Flagship UK Help to Buy scheme reaches 100,000

Help to Buy, the UK government’s flagship housing scheme, has helped almost 100,000 people buy a new home since it was introduced, the latest data shows.

Since the launch of the Help to Buy equity loan and mortgage guarantee schemes some 80% of scheme completions have been made by first time buyers, with more expected when the government’s Help to Buy ISA launches this autumn.

The data also shows that the average house price was £184,000, significantly below the national average, almost 94,000 people have bought a home through the scheme, 95% of Help to Buy completions took place outside of London and over half of Help to Buy completions have been for new build homes.

The Help to Buy equity loan scheme and the Help to Buy mortgage guarantee were launched in 2013 to support buyers who could pay a mortgage, but couldn’t afford the high deposits demanded by lenders in the wake of the financial crisis.

Together with the government’s Help to Buy NewBuy scheme, which offered 95% mortgages for those buying new build properties, the number of new home owners has reached 99,601.

The scheme also continues to benefit first time buyers overwhelmingly, with the vast majority of sales outside of London and at prices well below the national average, officials said, adding that Help to Buy is also ensuring the long term health of the housing market by increasing housing supply, stimulating home building.

Over half of the homes bought through Help to Buy are new build properties, helping to contribute to the 41% rise in private house building in England since the launch of Help to Buy.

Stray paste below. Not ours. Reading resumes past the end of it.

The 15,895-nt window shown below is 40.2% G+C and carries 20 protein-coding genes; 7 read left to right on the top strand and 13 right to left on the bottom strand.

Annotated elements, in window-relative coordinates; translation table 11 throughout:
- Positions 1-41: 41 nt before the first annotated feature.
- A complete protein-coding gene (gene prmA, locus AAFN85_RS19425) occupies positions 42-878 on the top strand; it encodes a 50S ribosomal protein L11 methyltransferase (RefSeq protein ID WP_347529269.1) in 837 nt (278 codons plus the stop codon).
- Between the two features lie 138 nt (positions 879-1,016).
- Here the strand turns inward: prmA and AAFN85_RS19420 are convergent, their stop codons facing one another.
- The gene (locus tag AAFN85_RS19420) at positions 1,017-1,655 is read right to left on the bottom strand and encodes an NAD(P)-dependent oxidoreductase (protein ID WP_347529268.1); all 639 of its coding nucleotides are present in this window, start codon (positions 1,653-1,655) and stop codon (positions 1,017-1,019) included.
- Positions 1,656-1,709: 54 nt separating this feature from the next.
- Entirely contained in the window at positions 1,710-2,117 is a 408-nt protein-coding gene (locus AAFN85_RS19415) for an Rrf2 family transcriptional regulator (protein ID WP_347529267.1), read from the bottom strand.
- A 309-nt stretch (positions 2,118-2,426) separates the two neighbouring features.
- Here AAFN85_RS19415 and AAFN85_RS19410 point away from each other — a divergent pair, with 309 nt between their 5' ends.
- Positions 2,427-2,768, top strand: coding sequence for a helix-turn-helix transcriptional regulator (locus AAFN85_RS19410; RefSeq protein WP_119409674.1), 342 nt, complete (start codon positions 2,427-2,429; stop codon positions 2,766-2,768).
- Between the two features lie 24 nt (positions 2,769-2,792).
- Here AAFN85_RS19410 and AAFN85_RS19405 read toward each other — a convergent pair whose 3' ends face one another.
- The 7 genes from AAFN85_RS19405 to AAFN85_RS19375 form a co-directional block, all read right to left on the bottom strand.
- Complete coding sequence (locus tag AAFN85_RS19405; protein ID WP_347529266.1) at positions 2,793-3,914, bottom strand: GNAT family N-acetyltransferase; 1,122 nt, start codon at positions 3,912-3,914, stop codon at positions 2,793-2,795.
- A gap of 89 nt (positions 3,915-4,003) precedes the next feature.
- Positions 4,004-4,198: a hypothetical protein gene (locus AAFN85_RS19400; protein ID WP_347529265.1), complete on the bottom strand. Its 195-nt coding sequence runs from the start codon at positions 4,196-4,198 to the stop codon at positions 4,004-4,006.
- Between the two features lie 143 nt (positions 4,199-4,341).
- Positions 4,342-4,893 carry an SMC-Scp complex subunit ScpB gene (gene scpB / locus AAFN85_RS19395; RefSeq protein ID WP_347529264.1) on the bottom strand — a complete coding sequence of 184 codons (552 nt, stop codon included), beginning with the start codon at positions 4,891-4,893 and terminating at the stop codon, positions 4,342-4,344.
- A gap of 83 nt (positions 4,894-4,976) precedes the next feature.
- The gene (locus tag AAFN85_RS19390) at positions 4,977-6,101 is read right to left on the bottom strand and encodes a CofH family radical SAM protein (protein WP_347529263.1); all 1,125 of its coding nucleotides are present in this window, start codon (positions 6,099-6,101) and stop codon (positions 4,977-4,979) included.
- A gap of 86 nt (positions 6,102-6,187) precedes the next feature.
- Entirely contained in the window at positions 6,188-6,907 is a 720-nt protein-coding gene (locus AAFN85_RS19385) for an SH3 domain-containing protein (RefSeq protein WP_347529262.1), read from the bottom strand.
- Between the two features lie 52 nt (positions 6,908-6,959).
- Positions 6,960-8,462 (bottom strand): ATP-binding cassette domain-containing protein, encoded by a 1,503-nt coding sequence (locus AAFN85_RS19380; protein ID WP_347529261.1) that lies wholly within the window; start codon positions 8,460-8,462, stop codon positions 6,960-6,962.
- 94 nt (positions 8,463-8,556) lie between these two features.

With almost all completions outside London, the highest number of homes have been through the mortgage guarantee scheme in the North West region. The equity loan scheme for new build properties is particularly high in the South East region.

Figures for the mortgage guarantee scheme also show completions have been least concentrated in regions where house price growth is highest. In London the scheme makes up just 1% of all mortgage lending compared to an average of 3% across the country.

‘The government’s Help to Buy scheme has now helped nearly 100,000 people across the UK achieve their aspiration of buying a new or bigger home and I’m looking forward to these numbers growing even more with the launch of the new Help to Buy ISA this autumn, which will ensure that first time buyers saving for a deposit get an additional boost from the government,’ said Chancellor of the Exchequer George Osborne.

‘Key to our long term plan is providing economic security for people at every stage in life. The security of owning your own home is a big part of this, which is where Help to Buy comes in. It’s also boosting the economy more widely by driving an increase in house building in Britain, ensuring long-term housing supply and creating jobs,’ he added.

Housing Minister Brandon Lewis said that anyone who works hard and aspires to own their own home should have the opportunity to turn their dream into a reality. ‘Today’s figures show how the government’s Help to Buy scheme is turning those dreams into reality, with nearly 100,000 people helped to own a home of their own, each needing just a 5% cent deposit. And with the Equity Loan scheme extended to 2020, even more people will be able to follow in their footsteps,’ he pointed out.

According to Stewart Baseley, executive chairman of the Home Builders Federation, extending the equity loan scheme to 2020 provides certainty of demand that allows home builders to recruit the people and invest in the land and supply chains required to support further sustained increases.

‘Building more high quality homes has made home ownership attainable for many more first time buyers, whilst providing improved infrastructure for existing communities and boosting local economies,’ he explained.

‘The Mortgage Guarantee scheme has also benefitted new home building, both directly by increasing demand for new homes, and indirectly by helping new home buyers to build housing chains,’ he added.